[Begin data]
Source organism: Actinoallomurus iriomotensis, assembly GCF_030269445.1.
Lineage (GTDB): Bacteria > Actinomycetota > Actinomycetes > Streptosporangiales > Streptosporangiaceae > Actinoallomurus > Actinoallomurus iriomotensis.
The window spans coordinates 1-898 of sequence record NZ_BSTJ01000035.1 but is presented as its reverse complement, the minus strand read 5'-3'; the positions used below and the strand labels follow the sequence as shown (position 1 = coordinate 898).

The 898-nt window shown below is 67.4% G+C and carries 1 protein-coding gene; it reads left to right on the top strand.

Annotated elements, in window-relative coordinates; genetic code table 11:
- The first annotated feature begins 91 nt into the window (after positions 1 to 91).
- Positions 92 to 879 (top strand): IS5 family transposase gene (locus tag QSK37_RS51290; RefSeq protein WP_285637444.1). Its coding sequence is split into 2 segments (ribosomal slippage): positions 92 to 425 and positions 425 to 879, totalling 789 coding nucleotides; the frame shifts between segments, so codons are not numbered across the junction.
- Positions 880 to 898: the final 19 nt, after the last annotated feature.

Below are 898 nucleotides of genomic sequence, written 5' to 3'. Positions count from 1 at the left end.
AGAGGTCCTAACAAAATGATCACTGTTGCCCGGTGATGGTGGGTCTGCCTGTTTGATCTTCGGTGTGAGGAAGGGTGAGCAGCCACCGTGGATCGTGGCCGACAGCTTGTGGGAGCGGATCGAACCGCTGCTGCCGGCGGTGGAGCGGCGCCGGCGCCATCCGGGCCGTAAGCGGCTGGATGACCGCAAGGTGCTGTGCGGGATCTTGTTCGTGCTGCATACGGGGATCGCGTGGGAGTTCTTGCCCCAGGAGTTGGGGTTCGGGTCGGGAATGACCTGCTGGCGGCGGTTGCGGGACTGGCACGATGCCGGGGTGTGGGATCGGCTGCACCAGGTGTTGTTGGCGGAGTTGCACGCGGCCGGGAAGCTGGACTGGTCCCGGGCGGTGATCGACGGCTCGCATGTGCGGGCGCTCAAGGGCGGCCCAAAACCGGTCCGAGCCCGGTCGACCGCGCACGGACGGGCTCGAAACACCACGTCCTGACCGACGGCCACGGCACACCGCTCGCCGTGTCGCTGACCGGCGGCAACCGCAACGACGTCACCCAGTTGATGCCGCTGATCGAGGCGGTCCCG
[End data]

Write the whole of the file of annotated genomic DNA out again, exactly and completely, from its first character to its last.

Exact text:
Source organism: Actinoallomurus iriomotensis, assembly GCF_030269445.1.
Lineage (GTDB): Bacteria > Actinomycetota > Actinomycetes > Streptosporangiales > Streptosporangiaceae > Actinoallomurus > Actinoallomurus iriomotensis.
The window spans coordinates 1-898 of sequence record NZ_BSTJ01000035.1 but is presented as its reverse complement, the minus strand read 5'-3'; the positions used below and the strand labels follow the sequence as shown (position 1 = coordinate 898).

The 898-nt window shown below is 67.4% G+C and carries 1 protein-coding gene; it reads left to right on the top strand.

Annotated elements, in window-relative coordinates; genetic code table 11:
- The first annotated feature begins 91 nt into the window (after positions 1 to 91).
- Positions 92 to 879 (top strand): IS5 family transposase gene (locus tag QSK37_RS51290; RefSeq protein WP_285637444.1). Its coding sequence is split into 2 segments (ribosomal slippage): positions 92 to 425 and positions 425 to 879, totalling 789 coding nucleotides; the frame shifts between segments, so codons are not numbered across the junction.
- Positions 880 to 898: the final 19 nt, after the last annotated feature.

Below are 898 nucleotides of genomic sequence, written 5' to 3'. Positions count from 1 at the left end.
AGAGGTCCTAACAAAATGATCACTGTTGCCCGGTGATGGTGGGTCTGCCTGTTTGATCTTCGGTGTGAGGAAGGGTGAGCAGCCACCGTGGATCGTGGCCGACAGCTTGTGGGAGCGGATCGAACCGCTGCTGCCGGCGGTGGAGCGGCGCCGGCGCCATCCGGGCCGTAAGCGGCTGGATGACCGCAAGGTGCTGTGCGGGATCTTGTTCGTGCTGCATACGGGGATCGCGTGGGAGTTCTTGCCCCAGGAGTTGGGGTTCGGGTCGGGAATGACCTGCTGGCGGCGGTTGCGGGACTGGCACGATGCCGGGGTGTGGGATCGGCTGCACCAGGTGTTGTTGGCGGAGTTGCACGCGGCCGGGAAGCTGGACTGGTCCCGGGCGGTGATCGACGGCTCGCATGTGCGGGCGCTCAAGGGCGGCCCAAAACCGGTCCGAGCCCGGTCGACCGCGCACGGACGGGCTCGAAACACCACGTCCTGACCGACGGCCACGGCACACCGCTCGCCGTGTCGCTGACCGGCGGCAACCGCAACGACGTCACCCAGTTGATGCCGCTGATCGAGGCGGTCCCG